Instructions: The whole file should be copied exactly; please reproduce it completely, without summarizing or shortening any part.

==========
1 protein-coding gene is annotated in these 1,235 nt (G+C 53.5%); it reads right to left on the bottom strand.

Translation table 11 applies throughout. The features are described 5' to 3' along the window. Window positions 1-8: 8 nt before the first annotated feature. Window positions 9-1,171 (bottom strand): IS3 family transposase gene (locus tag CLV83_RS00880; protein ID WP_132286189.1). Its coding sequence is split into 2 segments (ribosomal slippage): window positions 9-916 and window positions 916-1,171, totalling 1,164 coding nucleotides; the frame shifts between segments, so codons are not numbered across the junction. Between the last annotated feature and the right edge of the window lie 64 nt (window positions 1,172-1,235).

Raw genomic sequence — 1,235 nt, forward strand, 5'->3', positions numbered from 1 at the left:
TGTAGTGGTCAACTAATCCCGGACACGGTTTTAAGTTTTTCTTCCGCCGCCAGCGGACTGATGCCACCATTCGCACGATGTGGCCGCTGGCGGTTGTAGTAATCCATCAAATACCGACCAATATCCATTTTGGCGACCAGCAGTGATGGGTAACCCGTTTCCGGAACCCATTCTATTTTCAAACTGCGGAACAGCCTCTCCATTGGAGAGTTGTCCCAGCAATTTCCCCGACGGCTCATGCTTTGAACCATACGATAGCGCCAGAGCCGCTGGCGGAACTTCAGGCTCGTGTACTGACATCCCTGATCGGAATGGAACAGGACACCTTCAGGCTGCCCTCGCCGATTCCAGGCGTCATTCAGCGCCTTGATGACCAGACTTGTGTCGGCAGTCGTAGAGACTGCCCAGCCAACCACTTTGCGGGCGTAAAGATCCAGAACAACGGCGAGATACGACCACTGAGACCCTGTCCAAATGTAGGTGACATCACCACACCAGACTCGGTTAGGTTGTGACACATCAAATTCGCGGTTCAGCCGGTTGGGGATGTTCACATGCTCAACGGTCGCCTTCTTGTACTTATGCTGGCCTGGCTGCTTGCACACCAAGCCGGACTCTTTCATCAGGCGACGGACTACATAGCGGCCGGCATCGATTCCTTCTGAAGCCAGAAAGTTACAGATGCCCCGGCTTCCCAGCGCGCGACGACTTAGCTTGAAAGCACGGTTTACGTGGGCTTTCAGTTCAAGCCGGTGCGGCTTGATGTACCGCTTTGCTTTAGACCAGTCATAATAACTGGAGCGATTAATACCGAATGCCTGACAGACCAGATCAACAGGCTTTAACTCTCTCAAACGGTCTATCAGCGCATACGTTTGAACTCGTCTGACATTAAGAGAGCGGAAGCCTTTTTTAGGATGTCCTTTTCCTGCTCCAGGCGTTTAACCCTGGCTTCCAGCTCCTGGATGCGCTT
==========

1 protein-coding gene is annotated in these 1,235 nt (G+C 53.5%); it reads right to left on the bottom strand.

Translation table 11 applies throughout. The features are described 5' to 3' along the window. Window positions 1-8: 8 nt before the first annotated feature. Window positions 9-1,171 (bottom strand): IS3 family transposase gene (locus tag CLV83_RS00880; protein ID WP_132286189.1). Its coding sequence is split into 2 segments (ribosomal slippage): window positions 9-916 and window positions 916-1,171, totalling 1,164 coding nucleotides; the frame shifts between segments, so codons are not numbered across the junction. Between the last annotated feature and the right edge of the window lie 64 nt (window positions 1,172-1,235).

Raw genomic sequence — 1,235 nt, forward strand, 5'->3', positions numbered from 1 at the left:
TGTAGTGGTCAACTAATCCCGGACACGGTTTTAAGTTTTTCTTCCGCCGCCAGCGGACTGATGCCACCATTCGCACGATGTGGCCGCTGGCGGTTGTAGTAATCCATCAAATACCGACCAATATCCATTTTGGCGACCAGCAGTGATGGGTAACCCGTTTCCGGAACCCATTCTATTTTCAAACTGCGGAACAGCCTCTCCATTGGAGAGTTGTCCCAGCAATTTCCCCGACGGCTCATGCTTTGAACCATACGATAGCGCCAGAGCCGCTGGCGGAACTTCAGGCTCGTGTACTGACATCCCTGATCGGAATGGAACAGGACACCTTCAGGCTGCCCTCGCCGATTCCAGGCGTCATTCAGCGCCTTGATGACCAGACTTGTGTCGGCAGTCGTAGAGACTGCCCAGCCAACCACTTTGCGGGCGTAAAGATCCAGAACAACGGCGAGATACGACCACTGAGACCCTGTCCAAATGTAGGTGACATCACCACACCAGACTCGGTTAGGTTGTGACACATCAAATTCGCGGTTCAGCCGGTTGGGGATGTTCACATGCTCAACGGTCGCCTTCTTGTACTTATGCTGGCCTGGCTGCTTGCACACCAAGCCGGACTCTTTCATCAGGCGACGGACTACATAGCGGCCGGCATCGATTCCTTCTGAAGCCAGAAAGTTACAGATGCCCCGGCTTCCCAGCGCGCGACGACTTAGCTTGAAAGCACGGTTTACGTGGGCTTTCAGTTCAAGCCGGTGCGGCTTGATGTACCGCTTTGCTTTAGACCAGTCATAATAACTGGAGCGATTAATACCGAATGCCTGACAGACCAGATCAACAGGCTTTAACTCTCTCAAACGGTCTATCAGCGCATACGTTTGAACTCGTCTGACATTAAGAGAGCGGAAGCCTTTTTTAGGATGTCCTTTTCCTGCTCCAGGCGTTTAACCCTGGCTTCCAGCTCCTGGATGCGCTT